I hope what I mentioned above could help you have an objective understanding of China. Then the question comes, what would this China mean to Ireland? For you, it is probably a question of concern. From my perspective, in a time of globalization, a country's development cannot go without cooperation and exchanges with others. Work together and develop together is a consensus of many countries, and is demonstrated by the 31 years China Ireland relations. China and Ireland, two countries of different size, social system and development period, have made a great example of developing bilateral relations. Particularly in recent years, we have seen the enhancement of mutual trust and the increase of high level visits. President McAleese and Foreign Minister Martin visited China this year, and Mr. Li Changchun, standing member of the political bureau of the CCCPC visited Ireland. Our economic and trade cooperation keep expanding, China has been Ireland's biggest trading partner in Asia for last 5 years. Our trade volume increased from 1979's 5.15 million USD to 2009's 520 million, an over 1000 times increase. Though impaired by financial crisis, the Irish export to China maintained a 17.6% growth last year, making Ireland the only other EU member taking surplus with China beside Germany. There are over 135 Irish companies in China and ICBC, Bank of China have started their businesses in Ireland. We have also achieved very productive educational and cultural collaboration. Now UCC and UCD Confucius Institutes and a number of Confucius Classrooms are working better and better, and have achieved quality progress. They have played an irreplaceable role in promoting the Chinese language teaching in Ireland. Irish culture also goes into many Chinese homes via Riverdance and U2 and beyond. Both of us benefit a lot from each other's development and progress. I think that is the fundamental reason upholding a stable and sustainable development of our bilateral relations.

The global financial crisis has brought severe challenges to both of our two countries. For Ireland, there is banking crisis, public expenditure reduction, and lack of domestic demand. For China, there is transforming economic growth mode and advancing structure reform. Crisis has created new opportunities for developing our bilateral relations as well. Because we all need to consider how to make a long term and sustainable development. This year, Irish export to China is continuing in growth with a 10 percent rise for first 9 month amounting to 2.55 billion Euro and the surplus is further expanded. Besides these, we could discuss how to explore the potential cooperation in many new sectors such as low carbon, renewable energy and biological technology.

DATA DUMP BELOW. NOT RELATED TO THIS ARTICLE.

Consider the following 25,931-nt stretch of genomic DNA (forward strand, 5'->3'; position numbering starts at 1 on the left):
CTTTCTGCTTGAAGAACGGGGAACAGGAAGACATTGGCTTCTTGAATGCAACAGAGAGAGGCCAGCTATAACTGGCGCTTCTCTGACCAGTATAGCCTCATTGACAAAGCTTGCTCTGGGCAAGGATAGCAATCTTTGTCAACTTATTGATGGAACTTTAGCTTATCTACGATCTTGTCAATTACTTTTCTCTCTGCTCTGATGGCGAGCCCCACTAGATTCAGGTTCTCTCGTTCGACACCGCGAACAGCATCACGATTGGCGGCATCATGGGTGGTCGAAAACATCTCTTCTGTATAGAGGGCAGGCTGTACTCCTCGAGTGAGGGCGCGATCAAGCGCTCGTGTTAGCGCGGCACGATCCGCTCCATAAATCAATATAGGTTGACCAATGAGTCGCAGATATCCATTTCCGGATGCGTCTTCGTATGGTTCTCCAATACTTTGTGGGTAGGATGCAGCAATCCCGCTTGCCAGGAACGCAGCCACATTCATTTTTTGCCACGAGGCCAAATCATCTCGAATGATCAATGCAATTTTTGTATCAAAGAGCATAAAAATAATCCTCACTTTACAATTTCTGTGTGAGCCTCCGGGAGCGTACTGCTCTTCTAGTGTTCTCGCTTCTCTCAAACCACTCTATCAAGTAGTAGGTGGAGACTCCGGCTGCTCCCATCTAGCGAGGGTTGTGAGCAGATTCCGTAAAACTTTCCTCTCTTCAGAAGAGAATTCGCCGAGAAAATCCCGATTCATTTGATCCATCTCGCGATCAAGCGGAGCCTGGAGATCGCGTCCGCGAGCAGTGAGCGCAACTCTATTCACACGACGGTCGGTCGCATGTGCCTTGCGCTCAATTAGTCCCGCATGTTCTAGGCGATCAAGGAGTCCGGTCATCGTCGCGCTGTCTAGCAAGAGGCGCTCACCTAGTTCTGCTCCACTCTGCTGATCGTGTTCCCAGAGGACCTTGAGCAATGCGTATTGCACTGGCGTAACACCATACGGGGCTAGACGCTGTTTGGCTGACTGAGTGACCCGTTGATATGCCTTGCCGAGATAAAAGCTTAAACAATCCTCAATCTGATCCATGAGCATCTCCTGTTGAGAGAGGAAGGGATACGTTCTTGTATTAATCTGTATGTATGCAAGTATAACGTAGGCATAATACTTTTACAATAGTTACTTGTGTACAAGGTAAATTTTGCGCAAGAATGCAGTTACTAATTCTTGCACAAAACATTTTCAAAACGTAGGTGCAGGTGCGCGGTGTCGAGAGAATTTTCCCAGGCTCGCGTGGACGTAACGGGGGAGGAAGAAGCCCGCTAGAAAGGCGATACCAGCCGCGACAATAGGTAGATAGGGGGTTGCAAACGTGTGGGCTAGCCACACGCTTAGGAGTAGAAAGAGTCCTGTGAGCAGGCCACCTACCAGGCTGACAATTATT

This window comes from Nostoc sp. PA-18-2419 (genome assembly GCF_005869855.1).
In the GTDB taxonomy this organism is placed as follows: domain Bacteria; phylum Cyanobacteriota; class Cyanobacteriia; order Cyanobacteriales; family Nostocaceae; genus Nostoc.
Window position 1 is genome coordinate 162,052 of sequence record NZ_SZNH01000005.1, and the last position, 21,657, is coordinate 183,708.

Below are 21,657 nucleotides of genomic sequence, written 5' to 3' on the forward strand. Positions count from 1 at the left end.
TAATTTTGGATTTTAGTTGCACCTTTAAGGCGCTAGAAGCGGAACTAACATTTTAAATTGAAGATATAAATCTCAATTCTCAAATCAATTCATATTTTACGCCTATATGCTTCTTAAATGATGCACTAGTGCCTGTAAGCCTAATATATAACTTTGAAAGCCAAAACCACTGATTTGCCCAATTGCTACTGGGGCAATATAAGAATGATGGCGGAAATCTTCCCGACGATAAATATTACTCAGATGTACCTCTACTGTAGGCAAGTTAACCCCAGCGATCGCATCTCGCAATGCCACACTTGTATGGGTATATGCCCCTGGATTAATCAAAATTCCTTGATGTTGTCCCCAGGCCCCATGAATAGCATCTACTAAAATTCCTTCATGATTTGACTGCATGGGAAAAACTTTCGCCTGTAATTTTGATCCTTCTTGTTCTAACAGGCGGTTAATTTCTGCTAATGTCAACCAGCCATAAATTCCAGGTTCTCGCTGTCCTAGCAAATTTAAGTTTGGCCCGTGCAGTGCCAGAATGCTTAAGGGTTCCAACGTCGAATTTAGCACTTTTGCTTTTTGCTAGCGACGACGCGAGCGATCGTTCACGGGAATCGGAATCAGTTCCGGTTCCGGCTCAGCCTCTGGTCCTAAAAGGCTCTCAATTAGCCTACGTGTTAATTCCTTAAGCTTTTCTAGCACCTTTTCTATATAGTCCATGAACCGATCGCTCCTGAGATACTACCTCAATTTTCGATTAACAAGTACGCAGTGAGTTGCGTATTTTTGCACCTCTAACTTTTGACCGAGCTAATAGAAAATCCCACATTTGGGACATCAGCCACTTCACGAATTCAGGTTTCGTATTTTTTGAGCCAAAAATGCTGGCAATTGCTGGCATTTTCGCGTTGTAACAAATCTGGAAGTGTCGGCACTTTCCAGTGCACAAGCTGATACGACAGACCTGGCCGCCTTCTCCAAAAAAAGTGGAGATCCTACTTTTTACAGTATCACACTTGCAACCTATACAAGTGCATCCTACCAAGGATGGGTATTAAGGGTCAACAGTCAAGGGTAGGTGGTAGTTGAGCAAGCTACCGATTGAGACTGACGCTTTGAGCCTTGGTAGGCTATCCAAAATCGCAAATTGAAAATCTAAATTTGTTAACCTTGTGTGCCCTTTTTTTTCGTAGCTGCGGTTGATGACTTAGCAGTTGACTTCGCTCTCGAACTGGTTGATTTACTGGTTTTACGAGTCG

Dear students, you master Ireland's future development. In the past decades, Ireland has created a Celtic Tiger miracle, transforming from a traditional agricultural economy to a knowledge economy. I believe, Ireland will go out of the bottom and materialize another boom via open and flexible policies and high quality human resources.

Dear students, you also master the future of China Ireland relations. Both of the two countries are known for great history and splendid culture, and for creating economic boom miracles. Let's join hands and push forward our two countries' developments.

Thank you.